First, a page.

Learning from Failures: Water Currents issue

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  • Dan Campbell, USAID Water Communications and Knowledge Management Project
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Learning from Failures: Water Currents issue

This issue features articles that talk about failure, how to identify and avoid future failures, and the role of finance in mitigating failure. It includes case studies from Tanzania, Nigeria, and Nepal, as well as studies that discuss learning from failure in rural water supply and urban sanitation systems.

Also highlighted are studies that looked at both success and failure, including the first four (in a series of six) ex-post evaluations that discuss factors that affect the long-term sustainability of USAID WASH projects. A special thanks goes out to @FSM_Fail and Improve International for contributing content and reviewing this issue.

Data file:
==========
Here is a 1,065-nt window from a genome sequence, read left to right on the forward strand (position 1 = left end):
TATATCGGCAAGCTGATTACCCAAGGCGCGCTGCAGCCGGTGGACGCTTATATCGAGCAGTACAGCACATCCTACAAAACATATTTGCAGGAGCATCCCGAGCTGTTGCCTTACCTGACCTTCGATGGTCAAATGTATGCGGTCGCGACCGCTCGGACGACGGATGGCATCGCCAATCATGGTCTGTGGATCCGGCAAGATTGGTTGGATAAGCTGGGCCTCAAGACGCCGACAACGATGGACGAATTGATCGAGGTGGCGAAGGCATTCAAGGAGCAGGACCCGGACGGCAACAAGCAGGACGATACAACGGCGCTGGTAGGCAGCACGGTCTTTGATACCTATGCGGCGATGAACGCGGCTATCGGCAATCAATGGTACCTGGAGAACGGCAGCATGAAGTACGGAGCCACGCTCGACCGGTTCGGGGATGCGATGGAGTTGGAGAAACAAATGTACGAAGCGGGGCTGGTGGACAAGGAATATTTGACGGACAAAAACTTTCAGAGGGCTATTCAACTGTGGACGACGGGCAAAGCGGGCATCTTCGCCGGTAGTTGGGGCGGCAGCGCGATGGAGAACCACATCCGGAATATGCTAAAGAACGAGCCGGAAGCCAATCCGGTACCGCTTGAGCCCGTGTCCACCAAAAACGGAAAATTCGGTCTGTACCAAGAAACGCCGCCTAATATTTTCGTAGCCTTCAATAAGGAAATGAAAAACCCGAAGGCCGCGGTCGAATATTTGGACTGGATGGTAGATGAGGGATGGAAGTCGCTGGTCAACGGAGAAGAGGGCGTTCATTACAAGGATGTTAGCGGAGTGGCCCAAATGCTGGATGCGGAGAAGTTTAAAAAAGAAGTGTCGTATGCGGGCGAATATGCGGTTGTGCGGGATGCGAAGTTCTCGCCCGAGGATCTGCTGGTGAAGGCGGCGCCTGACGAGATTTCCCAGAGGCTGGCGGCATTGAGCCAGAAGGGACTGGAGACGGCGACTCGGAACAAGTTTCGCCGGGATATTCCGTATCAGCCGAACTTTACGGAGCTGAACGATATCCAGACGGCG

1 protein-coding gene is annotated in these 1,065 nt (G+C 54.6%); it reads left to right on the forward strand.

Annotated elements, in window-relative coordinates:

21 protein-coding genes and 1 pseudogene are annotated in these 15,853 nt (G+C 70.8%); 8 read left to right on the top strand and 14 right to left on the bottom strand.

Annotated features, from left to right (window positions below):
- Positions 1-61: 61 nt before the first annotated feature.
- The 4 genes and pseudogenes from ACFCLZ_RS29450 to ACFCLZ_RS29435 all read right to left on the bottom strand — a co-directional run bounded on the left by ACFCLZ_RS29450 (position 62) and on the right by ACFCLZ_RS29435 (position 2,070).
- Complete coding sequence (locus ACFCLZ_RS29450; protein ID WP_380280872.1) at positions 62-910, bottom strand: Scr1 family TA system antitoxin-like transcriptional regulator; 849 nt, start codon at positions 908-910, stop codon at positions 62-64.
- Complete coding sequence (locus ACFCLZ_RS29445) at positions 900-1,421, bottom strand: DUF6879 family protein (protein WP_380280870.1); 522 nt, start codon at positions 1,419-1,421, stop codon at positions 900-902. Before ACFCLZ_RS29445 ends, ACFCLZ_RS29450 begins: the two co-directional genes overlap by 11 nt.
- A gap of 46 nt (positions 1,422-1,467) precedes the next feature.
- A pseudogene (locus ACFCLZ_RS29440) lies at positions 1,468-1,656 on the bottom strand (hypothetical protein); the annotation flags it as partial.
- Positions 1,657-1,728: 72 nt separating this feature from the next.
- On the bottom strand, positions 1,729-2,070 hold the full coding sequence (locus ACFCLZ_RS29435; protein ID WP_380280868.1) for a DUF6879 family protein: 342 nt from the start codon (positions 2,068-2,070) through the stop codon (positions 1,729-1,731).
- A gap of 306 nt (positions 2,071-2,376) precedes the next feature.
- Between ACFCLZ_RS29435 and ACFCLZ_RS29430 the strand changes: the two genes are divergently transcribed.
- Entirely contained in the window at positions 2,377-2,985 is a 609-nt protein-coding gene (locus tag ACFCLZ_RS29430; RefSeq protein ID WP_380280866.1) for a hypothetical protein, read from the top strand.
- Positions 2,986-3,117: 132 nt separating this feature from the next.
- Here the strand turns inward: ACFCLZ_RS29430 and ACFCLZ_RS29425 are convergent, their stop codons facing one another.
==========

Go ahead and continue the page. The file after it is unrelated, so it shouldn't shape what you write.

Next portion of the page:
IN FOCUS

Learning from Failures – Overviews

Blunders, Bloopers and Foul-Ups: Sharing Failures in Water, Sanitation and Hygiene Programs. Engineering for Change, August 2018. Until a culture of sharing and learning from failures is more widely instilled in the WASH sector, practitioners will continue to make the same mistakes, possibly at the expense of those whom the programs are designed to benefit. This article describes how a “failure event” raised awareness of this topic.

Ten Reasons Why Your WASH Project is Failing in Sub-Saharan Africa. Takudzwa Noel Mushamba, WASH Delegate at Swedish Red Cross, January 2019. In the last half a century, numerous externally funded/supported WASH initiatives have been implemented in sub-Saharan Africa. These projects have resulted in many positive changes, but there have also been major failures in some sectors and parts of the continent. These can often be attributed to one of 10 reasons.

Opinion: Want to Improve Development Outcomes? Anticipate the Failures. Here's How. Devex, February 2018. This article discusses “premortems,” a strategy in which a team imagines that a project has failed, and then works backward to determine what can lead to failure in order to address the issues before projects start.

Read the complete issue .

Dan Campbell
USAID Water Communications and Knowledge Management Project
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1901 N. Moore St, Suite 1004
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